A just-published book celebrates the life and work of James M. Dunn, an influential Baptist leader who has dedicated much of his career to defending church-state separation.
Dunn, a former vice president of the Americans United Board of Trustees, is the focus of James M. Dunn and Soul Freedom by Aaron Douglas Weaver. Weaver, a doctoral candidate in religion, politics and society at Baylor University, writes for the moderate Baptist publication Baptists Today and blogs at a site called thebigdaddyweave.com.
Weaver provides a brief overview of Dunn’s upbringing but focuses mostly on his work in Southern Baptist circles to defend religious liberty. The Southern Baptist Convention fell under the control of a fundamentalist faction in the 1980s, but Dunn remained true to the denomination’s historic stand in favor of church-state separation,.
From 1981-99, Dunn served as executive director of the Baptist Joint Committee for Religious Liberty (BJC). In that position, he rallied Baptists of many denominational stripes to resist the fundamentalist onslaught and promote church-state separation. He currently oversees the BJC’s endowment fund and also serves as a professor of Christianity and public policy at Wake Forest Divinity School in Winston-Salem, N.C.
On the day he took over the leadership of the BJC, Dunn vowed to put forth an “aggressive, broad-based” approach to church-state issues. Never reluctant to take on the Religious Right, Dunn blasted efforts to mix religion and politics.
“God is minimized in any marriage of religion and politics,” Dunn declared. “We wind up making God the national mascot, and that’s civil religion at its worst.”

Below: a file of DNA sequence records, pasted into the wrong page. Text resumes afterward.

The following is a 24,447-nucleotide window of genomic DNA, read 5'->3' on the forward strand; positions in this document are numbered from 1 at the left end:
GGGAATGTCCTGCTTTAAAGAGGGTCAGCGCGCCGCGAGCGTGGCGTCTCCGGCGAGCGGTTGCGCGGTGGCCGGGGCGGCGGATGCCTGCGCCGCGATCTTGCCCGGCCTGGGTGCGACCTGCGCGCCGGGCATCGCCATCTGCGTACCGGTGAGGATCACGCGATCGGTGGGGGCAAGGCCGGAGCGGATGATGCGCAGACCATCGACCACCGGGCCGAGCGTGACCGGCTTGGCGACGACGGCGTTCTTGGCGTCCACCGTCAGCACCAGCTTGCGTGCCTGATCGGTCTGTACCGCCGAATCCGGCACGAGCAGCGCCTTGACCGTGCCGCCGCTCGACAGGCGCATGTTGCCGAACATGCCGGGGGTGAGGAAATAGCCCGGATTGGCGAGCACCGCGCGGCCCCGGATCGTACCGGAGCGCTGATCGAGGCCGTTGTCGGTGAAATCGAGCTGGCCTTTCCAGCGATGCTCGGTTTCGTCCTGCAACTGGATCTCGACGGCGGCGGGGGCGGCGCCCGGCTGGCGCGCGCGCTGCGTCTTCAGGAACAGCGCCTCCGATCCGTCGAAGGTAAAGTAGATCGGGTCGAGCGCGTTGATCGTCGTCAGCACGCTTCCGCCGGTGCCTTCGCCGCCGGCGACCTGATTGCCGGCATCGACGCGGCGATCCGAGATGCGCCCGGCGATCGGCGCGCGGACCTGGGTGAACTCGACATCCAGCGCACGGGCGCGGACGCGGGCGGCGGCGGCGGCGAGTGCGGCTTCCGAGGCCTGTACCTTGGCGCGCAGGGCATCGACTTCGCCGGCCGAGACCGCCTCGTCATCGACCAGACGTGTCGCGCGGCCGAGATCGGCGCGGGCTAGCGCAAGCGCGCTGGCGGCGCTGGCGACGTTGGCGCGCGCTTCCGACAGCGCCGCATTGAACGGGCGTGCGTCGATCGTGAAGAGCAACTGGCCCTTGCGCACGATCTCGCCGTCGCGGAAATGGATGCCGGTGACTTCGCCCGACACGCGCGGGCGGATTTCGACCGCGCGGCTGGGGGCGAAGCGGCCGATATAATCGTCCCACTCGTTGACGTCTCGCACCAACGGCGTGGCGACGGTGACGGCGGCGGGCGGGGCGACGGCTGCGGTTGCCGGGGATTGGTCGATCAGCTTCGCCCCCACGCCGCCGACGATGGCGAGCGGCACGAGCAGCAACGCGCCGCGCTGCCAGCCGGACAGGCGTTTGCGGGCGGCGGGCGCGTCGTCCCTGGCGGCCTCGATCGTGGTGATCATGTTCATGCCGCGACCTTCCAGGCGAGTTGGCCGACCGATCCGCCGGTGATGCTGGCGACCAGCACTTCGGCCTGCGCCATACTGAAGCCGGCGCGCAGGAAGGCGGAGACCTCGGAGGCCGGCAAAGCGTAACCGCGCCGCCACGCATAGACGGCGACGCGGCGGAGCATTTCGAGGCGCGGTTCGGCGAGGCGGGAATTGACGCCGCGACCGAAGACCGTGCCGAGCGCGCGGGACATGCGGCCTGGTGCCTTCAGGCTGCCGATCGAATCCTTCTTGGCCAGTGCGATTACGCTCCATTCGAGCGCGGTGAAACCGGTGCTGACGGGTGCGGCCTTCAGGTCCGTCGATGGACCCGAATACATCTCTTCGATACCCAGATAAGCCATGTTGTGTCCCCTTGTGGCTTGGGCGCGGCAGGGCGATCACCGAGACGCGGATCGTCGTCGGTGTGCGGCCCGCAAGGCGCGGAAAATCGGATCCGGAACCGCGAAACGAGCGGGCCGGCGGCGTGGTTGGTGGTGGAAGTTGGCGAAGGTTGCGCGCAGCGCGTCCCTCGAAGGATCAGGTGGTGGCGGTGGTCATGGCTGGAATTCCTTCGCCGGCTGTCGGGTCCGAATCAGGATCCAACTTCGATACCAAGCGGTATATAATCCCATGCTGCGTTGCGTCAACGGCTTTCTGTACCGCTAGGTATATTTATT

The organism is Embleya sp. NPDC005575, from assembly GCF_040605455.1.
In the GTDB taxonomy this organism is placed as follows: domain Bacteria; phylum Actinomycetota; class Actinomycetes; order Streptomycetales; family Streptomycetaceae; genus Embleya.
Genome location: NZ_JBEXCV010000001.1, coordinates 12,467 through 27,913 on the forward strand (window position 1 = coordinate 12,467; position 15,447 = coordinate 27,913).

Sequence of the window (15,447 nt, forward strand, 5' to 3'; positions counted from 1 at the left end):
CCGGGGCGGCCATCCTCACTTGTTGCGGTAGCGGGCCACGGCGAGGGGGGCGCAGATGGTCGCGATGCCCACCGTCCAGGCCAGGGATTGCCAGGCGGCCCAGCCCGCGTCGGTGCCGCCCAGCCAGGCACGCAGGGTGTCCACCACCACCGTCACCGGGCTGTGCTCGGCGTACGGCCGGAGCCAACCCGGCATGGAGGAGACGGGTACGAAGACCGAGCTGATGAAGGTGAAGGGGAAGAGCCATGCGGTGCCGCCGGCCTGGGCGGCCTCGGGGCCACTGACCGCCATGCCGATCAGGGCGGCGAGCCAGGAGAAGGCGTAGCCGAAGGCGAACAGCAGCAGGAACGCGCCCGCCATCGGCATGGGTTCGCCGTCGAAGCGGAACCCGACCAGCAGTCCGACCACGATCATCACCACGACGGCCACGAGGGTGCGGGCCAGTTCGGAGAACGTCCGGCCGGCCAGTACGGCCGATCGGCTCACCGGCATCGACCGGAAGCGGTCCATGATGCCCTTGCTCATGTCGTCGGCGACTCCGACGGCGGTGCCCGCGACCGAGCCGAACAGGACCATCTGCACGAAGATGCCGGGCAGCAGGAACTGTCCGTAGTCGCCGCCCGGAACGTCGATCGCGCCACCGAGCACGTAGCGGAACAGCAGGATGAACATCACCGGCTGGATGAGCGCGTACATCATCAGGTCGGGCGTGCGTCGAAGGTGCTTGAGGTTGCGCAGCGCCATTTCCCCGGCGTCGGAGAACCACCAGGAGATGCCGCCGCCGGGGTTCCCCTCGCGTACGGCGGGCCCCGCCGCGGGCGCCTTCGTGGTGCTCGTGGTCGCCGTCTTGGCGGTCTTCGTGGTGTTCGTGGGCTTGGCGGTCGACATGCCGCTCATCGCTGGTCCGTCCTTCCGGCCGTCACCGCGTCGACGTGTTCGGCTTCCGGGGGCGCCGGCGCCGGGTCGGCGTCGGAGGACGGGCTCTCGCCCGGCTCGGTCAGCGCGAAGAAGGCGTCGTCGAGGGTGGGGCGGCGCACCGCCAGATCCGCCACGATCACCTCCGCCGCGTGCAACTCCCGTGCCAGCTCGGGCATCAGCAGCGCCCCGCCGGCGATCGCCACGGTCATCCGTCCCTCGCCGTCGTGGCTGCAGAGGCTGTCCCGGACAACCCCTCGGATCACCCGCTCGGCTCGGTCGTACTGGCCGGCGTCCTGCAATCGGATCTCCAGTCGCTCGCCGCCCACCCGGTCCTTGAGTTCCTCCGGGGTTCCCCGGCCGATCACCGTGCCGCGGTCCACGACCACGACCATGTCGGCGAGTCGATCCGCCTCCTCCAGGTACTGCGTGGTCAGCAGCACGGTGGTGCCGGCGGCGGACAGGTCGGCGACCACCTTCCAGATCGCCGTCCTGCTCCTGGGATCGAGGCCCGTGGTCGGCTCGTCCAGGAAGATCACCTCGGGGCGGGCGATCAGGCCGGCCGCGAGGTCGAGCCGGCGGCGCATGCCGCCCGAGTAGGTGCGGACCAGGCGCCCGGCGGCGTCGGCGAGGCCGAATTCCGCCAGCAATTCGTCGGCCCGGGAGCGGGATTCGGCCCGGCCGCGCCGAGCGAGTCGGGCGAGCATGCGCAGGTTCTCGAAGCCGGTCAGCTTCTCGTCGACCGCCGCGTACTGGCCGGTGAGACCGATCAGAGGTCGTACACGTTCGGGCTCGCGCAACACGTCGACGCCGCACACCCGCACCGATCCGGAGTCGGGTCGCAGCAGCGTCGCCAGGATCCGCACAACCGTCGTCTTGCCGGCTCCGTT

When President Ronald W. Reagan announced plans to introduce a school prayer amendment in 1982, Dunn was quick to respond.
“It is despicable demagoguery for the president to play petty politics with prayer,” Dunn asserted. “He knows that the Supreme Court never banned prayer in schools. It can’t. Real prayer is always free.”
Dunn also opposed plans by Reagan to give tax support to religious schools. In addition, he opposed Reagan’s proposal to establish formal diplomatic relations with the Vatican.
Dunn’s stand against Reagan’s prayer amendment infuriated Southern Baptist fundamentalists, and they engineered a vote to cut off denominational subsidies for the BJC. The loss of funding hit the BJC hard, but Dunn guided the group through this rocky period. The organization, now headed by the Rev. Brent Walker, often works with Americans United to defend church-state separation.
Now 79 years old, Dunn continues to advocate for freedom of conscience.
PBS commentator Bill Moyers, a friend of Dunn’s, calls James M. Dunn and Soul Freedom “an important book on a true Baptist hero.”
The book is published by Smith & Helwys in Macon, Ga. For more information, visit helwys.com.